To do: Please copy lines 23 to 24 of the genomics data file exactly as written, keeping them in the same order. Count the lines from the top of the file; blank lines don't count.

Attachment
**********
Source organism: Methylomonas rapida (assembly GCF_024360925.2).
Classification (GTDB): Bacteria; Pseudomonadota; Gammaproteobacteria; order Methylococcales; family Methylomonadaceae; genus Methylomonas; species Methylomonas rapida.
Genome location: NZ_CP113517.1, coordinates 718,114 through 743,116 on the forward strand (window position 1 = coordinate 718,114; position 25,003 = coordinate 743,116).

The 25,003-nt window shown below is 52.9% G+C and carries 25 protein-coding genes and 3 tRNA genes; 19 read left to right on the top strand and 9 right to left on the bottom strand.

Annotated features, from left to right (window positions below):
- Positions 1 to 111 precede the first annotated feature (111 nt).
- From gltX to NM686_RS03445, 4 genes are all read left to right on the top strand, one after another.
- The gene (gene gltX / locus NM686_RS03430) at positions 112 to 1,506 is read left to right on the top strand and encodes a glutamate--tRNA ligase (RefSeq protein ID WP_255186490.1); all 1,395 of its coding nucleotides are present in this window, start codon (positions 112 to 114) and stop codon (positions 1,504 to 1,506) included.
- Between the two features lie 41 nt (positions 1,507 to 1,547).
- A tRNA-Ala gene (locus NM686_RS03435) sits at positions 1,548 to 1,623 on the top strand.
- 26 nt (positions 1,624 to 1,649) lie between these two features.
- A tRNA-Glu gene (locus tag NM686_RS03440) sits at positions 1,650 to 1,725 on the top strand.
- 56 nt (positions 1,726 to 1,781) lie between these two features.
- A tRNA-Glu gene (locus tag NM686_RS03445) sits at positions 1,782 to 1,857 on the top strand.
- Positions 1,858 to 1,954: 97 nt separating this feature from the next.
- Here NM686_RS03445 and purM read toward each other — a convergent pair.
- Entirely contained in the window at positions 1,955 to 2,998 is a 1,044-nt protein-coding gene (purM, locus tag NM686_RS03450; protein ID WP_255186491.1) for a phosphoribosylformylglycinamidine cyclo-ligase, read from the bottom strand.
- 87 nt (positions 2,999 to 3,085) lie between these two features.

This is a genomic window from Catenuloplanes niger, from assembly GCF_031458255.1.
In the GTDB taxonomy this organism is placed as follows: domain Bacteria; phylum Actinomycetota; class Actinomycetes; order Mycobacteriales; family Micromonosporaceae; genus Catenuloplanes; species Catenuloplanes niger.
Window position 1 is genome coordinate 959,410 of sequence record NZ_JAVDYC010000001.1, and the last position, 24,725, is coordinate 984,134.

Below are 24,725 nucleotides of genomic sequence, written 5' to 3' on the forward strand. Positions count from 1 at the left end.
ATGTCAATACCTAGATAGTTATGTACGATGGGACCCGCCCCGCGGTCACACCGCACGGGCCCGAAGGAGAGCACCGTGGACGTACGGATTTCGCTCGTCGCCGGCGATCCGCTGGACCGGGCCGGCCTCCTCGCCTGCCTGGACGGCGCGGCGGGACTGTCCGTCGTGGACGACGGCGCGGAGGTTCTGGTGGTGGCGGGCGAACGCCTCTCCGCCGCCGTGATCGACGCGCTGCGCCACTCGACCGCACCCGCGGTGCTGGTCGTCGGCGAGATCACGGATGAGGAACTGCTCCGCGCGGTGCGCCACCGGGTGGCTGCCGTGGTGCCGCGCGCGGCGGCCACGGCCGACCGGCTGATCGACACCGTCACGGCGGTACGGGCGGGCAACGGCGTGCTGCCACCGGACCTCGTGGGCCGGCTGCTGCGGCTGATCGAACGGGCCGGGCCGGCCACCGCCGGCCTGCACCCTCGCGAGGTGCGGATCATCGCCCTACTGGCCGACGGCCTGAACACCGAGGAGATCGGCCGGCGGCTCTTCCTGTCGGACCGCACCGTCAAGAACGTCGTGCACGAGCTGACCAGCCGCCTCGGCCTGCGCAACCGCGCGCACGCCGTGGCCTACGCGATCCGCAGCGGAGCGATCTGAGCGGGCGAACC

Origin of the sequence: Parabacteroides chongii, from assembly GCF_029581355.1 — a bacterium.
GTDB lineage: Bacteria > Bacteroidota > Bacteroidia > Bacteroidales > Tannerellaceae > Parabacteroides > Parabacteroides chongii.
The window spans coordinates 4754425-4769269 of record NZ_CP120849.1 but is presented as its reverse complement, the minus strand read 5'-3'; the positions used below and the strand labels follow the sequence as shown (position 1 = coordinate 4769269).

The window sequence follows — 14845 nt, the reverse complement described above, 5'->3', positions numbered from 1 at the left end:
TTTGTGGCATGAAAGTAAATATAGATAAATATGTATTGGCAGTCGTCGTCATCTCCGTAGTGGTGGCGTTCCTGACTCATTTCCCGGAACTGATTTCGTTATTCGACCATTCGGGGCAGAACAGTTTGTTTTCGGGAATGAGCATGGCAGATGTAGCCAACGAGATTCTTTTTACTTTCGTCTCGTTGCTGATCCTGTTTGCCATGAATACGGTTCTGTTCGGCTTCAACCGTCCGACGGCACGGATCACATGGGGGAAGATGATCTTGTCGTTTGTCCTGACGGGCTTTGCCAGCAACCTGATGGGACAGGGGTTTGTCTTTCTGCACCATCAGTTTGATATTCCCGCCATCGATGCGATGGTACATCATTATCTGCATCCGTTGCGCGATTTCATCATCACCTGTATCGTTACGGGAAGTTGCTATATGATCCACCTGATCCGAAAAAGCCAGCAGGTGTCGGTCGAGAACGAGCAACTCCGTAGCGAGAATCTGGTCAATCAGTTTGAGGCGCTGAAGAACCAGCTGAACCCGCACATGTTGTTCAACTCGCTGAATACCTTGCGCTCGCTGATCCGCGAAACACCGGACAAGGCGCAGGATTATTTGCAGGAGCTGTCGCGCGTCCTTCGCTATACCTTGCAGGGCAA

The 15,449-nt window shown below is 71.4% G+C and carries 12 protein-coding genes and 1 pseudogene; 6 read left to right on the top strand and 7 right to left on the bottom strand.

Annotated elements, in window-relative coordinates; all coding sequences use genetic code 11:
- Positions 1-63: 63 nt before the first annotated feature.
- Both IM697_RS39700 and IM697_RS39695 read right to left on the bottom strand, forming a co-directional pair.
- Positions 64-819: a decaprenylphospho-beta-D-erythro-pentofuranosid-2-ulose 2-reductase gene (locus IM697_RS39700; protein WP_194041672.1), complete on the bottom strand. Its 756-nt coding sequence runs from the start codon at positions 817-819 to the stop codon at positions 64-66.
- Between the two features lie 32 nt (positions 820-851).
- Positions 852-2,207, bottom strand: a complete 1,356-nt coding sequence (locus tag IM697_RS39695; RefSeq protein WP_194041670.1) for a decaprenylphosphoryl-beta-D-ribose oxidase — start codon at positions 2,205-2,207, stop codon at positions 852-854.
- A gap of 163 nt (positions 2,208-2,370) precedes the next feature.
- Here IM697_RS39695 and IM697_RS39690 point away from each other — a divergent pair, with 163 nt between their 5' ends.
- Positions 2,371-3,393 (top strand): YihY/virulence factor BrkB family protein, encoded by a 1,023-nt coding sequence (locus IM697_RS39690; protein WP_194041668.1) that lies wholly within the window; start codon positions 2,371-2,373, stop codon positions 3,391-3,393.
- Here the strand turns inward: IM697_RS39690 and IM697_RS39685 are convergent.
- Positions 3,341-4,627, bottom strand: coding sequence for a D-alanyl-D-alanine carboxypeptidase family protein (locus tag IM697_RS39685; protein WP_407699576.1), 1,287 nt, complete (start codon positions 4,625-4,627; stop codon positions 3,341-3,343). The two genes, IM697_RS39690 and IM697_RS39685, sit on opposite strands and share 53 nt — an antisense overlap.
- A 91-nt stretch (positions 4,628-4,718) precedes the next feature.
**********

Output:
ATGTCAATACCTAGATAGTTATGTACGATGGGACCCGCCCCGCGGTCACACCGCACGGGCCCGAAGGAGAGCACCGTGGACGTACGGATTTCGCTCGTCGCCGGCGATCCGCTGGACCGGGCCGGCCTCCTCGCCTGCCTGGACGGCGCGGCGGGACTGTCCGTCGTGGACGACGGCGCGGAGGTTCTGGTGGTGGCGGGCGAACGCCTCTCCGCCGCCGTGATCGACGCGCTGCGCCACTCGACCGCACCCGCGGTGCTGGTCGTCGGCGAGATCACGGATGAGGAACTGCTCCGCGCGGTGCGCCACCGGGTGGCTGCCGTGGTGCCGCGCGCGGCGGCCACGGCCGACCGGCTGATCGACACCGTCACGGCGGTACGGGCGGGCAACGGCGTGCTGCCACCGGACCTCGTGGGCCGGCTGCTGCGGCTGATCGAACGGGCCGGGCCGGCCACCGCCGGCCTGCACCCTCGCGAGGTGCGGATCATCGCCCTACTGGCCGACGGCCTGAACACCGAGGAGATCGGCCGGCGGCTCTTCCTGTCGGACCGCACCGTCAAGAACGTCGTGCACGAGCTGACCAGCCGCCTCGGCCTGCGCAACCGCGCGCACGCCGTGGCCTACGCGATCCGCAGCGGAGCGATCTGAGCGGGCGAACC

Origin of the sequence: Parabacteroides chongii, from assembly GCF_029581355.1 — a bacterium.